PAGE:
Thursday, September 16, 2010

The Next Top 10

Don't get excited boys. I'm not about to announce the next 10 top girls in your city or country. I'm talkin' books here. I am quickly approaching #70 out of the 100 book challenge I have taken on for 2010. This has been quite an interesting experience for me. I have had great conversations with so many different people about books. I was really happy to see the number of people reading on set this summer. Two of my top ten were recommendations by emmy nominee Michael Sheen, whom I met on the set of "Jesus Henry Christ" this past summer. His suggestions were"Cloud Atlas," and "The Wind Up Bird Chronicles," and are now two of my new favorite books. We were both excited that because they are both 500 pages, they count as two books. I also had one recommendation from both Drew Roy and Noah Wyle called "Shantaram." I have not yet gotten to this one, but it is on my to-read list.
I am having so much fun with this challenge. I feel like I am learning so many new things. I'm really connecting with other readers and out of all the healing I've done, healing thru books has been by far the most helpful to me. Although, I must admit, Sangria was also a close friend of mine this summer.

So here is my next top 10 favorite books (in no particular order)

1. Cloud Atlas, by David Mitchell
2. The Wind Up Bird Chronicles, by Murakami Haruki
3. The Slap, by Tsiolkas Christos
4. Camp Nurse: My Advetures at Summer Camp, by Tilda Shalof
5. Open, by Andre Agassi
6. Shit My Dad Says, by Justin Halpern
7. This is Where I leave You, by Jonathan Tropper
8. Without Reservations, by Alice Steinbach
9.  Beyond Hitler's Grasp: The Heroic Rescue of Bulgaria's Jews, by Michael Bo-Zohar
10. The History of Love, by Nicole Krauss

Sunday, September 12, 2010

StarSitter: Thank God For You! (Synopsis)

Everyone keeps asking me what my new book is about, so I thought I would post the synopsis here for you to read. I'm looking at a release for sometime in October and a book signing in November when I nail down a date with Indigo Bookstore. By the way, love my cover? My friends Jordana Lieberman Hay and Amy Levine did it! Now then, here you go:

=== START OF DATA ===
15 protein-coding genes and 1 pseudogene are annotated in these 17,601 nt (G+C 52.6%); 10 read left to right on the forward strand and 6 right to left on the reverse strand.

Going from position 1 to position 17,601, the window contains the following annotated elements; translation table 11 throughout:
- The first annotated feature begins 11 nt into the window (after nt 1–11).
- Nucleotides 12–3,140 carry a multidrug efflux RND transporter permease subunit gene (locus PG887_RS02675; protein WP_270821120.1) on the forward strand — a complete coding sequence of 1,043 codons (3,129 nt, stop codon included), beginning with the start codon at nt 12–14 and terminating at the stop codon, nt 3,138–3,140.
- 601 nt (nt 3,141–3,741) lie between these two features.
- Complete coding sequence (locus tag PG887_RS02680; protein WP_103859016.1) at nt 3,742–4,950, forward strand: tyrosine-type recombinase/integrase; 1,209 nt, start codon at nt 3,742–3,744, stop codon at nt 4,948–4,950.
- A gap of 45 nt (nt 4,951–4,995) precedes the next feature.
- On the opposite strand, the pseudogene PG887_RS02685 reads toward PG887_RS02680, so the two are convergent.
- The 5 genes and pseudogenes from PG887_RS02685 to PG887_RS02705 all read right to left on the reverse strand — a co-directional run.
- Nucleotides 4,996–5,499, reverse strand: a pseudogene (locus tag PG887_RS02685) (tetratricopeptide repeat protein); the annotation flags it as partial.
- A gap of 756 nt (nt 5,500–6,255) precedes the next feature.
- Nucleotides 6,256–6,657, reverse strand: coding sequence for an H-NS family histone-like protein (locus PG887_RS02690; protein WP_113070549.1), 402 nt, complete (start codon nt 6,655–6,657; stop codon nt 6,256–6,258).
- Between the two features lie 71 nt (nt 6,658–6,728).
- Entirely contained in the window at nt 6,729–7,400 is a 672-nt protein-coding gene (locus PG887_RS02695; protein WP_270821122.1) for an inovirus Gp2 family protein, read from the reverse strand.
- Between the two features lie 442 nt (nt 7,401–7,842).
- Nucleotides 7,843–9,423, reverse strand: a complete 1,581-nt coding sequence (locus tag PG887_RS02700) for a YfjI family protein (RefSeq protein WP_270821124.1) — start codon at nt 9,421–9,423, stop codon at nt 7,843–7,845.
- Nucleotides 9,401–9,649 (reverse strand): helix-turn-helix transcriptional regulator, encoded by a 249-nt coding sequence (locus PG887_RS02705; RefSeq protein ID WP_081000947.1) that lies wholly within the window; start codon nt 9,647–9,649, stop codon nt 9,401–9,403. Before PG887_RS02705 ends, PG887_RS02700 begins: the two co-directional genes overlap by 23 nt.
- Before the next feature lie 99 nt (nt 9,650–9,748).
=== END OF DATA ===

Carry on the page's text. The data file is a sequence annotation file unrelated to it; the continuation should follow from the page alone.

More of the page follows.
A drunken-dial from a fallen teen queen?
·                             Spray tanning in a boutique clothing store?
·                            A disastrous first pitch at a Chicago Cubs game?
Thirty-year-old Grace Daniels’ life comes full circle when she receives a phone call from the publicist of former Hollywood it girl, Maddy Malone. Fresh out of rehab, Maddy is returning to Chicago for a part in a low budget Indie film and discovers that her former guardian is now the host of her own talk show, called As Good As Grace. Having already rejected both Oprah and Ellen’s pleas for an interview, Maddy decides that her first public appearance ought to be on Grace’s show instead. When the two are reunited, Maddy is shocked and enticed by the new and improved Grace. It seems that Grace has cultivated a new image with her recently highlighted hair, hot boyfriend Jesse, and expensive designer duds. Maddy is acutely aware that Grace has moved on up, Jefferson –style.

Grace is also astonished by some distinct changes in Maddy since they were last together. For instance, Maddy, once consumed with haute couture, now shops at the Gap and resorts to selling her old designer bags to the crew on set when she needs extra cash. Even more surprising is the revelation that Maddy has also essentially dispensed with her freeloading and attention seeking mother, who, she explains, due to a Botox mishap only came to visit Maddy once while she was in rehab. When Maddy’s hotel reservation is lost, the perpetually self sacrificing Grace makes a split second decision to help her and finds herself in even more ludicrous adventures with her young protégée. Overwhelmed and sleep deprived, Grace struggles to keep Maddy afloat while the young starlet comes to terms with the fact she is no longer dazzling the paparazzi on the red carpets or wowing them at Cannes. As they embark on this journey together, both Maddy and Grace learn that sometimes in life, stepping up to the plate and helping others can be your ticket to salvation and the true path to glory and fame.

Tuesday, September 7, 2010

"What I did this Summer," by Andrea Dana